Chapter

What Sort of a Right Is the Right to Secede?

Neera Chandhoke

in Contested Secessions

Published in print January 2012 | ISBN: 9780198077978
Published online September 2012 | e-ISBN: 9780199080977 | DOI: http://dx.doi.org/10.1093/acprof:oso/9780198077978.003.0002
What Sort of a Right Is the Right to Secede?

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The argument in this chapter addresses the issue of why rights should be justified, and what the processes of such justification are. The first section of this chapter addresses this particular issue and suggests that there are certain sorts of rights that need to be justified by reference to core moral rights, so that they can command a measure of acceptability. The second part of the chapter maps the three different ways in which the right of secession has been justified by political philosophers. The third section suggests that the ‘remedial right only’ theory or the just cause theory proves appropriate for contested secessions. Still, we have to take on board dilemmas and moral considerations that might not find place on the agenda of liberal political philosophers based in the West and theorizing for the West. The right of secession appears then much weaker.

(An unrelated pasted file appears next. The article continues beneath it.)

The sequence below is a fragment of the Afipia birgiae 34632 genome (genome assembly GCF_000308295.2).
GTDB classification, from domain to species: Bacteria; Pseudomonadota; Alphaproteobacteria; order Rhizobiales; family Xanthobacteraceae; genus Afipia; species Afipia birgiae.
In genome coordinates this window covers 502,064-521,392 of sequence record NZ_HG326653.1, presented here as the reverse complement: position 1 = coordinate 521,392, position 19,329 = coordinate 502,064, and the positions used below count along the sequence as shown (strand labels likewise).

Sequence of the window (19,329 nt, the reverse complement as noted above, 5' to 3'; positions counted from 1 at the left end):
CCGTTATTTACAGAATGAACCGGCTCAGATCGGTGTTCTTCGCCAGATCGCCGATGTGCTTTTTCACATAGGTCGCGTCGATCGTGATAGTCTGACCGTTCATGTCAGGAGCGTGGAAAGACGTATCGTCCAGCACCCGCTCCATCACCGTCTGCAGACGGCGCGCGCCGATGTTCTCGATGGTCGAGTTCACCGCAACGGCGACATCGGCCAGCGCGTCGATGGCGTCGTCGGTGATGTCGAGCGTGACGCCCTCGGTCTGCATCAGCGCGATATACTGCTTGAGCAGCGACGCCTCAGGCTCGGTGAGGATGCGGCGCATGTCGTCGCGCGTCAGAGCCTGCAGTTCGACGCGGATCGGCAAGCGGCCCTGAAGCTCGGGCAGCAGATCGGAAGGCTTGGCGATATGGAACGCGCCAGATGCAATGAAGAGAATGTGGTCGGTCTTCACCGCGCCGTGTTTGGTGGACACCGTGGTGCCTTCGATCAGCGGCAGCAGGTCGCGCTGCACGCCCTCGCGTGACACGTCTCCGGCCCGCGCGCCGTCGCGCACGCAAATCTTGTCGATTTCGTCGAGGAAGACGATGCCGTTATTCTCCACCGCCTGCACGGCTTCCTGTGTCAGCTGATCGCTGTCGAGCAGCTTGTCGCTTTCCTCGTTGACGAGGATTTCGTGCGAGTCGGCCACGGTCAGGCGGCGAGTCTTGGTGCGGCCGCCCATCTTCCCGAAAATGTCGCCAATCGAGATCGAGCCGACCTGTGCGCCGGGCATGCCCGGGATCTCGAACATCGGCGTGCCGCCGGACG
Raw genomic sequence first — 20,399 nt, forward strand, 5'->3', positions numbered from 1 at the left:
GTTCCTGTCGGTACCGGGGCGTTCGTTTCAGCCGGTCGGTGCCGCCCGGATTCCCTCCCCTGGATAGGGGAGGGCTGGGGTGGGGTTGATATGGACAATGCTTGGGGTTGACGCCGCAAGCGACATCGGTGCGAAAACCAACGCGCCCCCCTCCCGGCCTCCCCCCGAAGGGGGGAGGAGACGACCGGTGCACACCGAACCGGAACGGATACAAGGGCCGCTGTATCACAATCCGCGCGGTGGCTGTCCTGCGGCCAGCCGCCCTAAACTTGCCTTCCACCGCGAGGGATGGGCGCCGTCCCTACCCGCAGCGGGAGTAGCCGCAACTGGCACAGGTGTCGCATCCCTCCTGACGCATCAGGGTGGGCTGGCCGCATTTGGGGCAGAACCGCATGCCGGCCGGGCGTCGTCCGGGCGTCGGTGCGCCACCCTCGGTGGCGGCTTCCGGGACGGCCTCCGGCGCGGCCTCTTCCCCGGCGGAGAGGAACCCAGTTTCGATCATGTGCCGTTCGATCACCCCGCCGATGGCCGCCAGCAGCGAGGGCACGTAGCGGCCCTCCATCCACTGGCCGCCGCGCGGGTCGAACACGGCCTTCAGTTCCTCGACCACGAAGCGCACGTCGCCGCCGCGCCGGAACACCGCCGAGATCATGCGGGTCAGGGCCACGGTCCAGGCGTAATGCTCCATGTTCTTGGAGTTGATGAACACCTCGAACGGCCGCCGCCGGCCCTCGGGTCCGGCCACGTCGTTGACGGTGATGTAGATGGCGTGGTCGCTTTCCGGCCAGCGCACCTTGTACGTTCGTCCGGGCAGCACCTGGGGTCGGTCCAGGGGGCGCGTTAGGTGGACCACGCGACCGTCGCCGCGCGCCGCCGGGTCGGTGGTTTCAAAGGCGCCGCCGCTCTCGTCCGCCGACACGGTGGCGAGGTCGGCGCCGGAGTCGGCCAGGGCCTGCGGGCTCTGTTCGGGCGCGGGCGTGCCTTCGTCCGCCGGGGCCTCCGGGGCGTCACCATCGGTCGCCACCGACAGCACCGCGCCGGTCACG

Keywords: Justification; core moral rights; contingent rights; consent; Locke; remedial rights only theory; just cause

Chapter.  17757 words. 

Subjects: Political Theory

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